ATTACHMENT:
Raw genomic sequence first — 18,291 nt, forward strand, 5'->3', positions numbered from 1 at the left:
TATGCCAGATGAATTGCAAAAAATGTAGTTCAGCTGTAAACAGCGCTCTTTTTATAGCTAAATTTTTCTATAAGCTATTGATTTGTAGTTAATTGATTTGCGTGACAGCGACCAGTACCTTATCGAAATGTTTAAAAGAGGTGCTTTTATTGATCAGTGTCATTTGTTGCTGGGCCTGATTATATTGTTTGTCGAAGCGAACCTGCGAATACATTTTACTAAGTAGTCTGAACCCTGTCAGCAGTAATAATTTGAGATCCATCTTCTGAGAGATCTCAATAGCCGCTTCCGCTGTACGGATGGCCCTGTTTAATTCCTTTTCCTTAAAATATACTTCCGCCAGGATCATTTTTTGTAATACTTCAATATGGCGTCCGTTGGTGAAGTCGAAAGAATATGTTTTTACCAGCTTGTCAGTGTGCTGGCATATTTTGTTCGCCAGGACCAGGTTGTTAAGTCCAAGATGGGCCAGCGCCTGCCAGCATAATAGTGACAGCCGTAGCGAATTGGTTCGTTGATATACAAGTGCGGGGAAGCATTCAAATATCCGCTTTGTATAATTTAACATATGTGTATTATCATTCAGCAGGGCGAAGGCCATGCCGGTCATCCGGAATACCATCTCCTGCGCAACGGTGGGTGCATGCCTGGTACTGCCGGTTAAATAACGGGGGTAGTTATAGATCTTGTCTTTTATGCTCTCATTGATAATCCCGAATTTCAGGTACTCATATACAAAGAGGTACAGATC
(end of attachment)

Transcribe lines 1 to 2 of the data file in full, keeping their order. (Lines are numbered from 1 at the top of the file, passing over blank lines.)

Raw genomic sequence first — 18,291 nt, forward strand, 5'->3', positions numbered from 1 at the left:
TATGCCAGATGAATTGCAAAAAATGTAGTTCAGCTGTAAACAGCGCTCTTTTTATAGCTAAATTTTTCTATAAGCTATTGATTTGTAGTTAATTGATTTGCGTGACAGCGACCAGTACCTTATCGAAATGTTTAAAAGAGGTGCTTTTATTGATCAGTGTCATTTGTTGCTGGGCCTGATTATATTGTTTGTCGAAGCGAACCTGCGAATACATTTTACTAAGTAGTCTGAACCCTGTCAGCAGTAATAATTTGAGATCCATCTTCTGAGAGATCTCAATAGCCGCTTCCGCTGTACGGATGGCCCTGTTTAATTCCTTTTCCTTAAAATATACTTCCGCCAGGATCATTTTTTGTAATACTTCAATATGGCGTCCGTTGGTGAAGTCGAAAGAATATGTTTTTACCAGCTTGTCAGTGTGCTGGCATATTTTGTTCGCCAGGACCAGGTTGTTAAGTCCAAGATGGGCCAGCGCCTGCCAGCATAATAGTGACAGCCGTAGCGAATTGGTTCGTTGATATACAAGTGCGGGGAAGCATTCAAATATCCGCTTTGTATAATTTAACATATGTGTATTATCATTCAGCAGGGCGAAGGCCATGCCGGTCATCCGGAATACCATCTCCTGCGCAACGGTGGGTGCATGCCTGGTACTGCCGGTTAAATAACGGGGGTAGTTATAGATCTTGTCTTTTATGCTCTCATTGATAATCCCGAATTTCAGGTACTCATATACAAAGAGGTACAGATC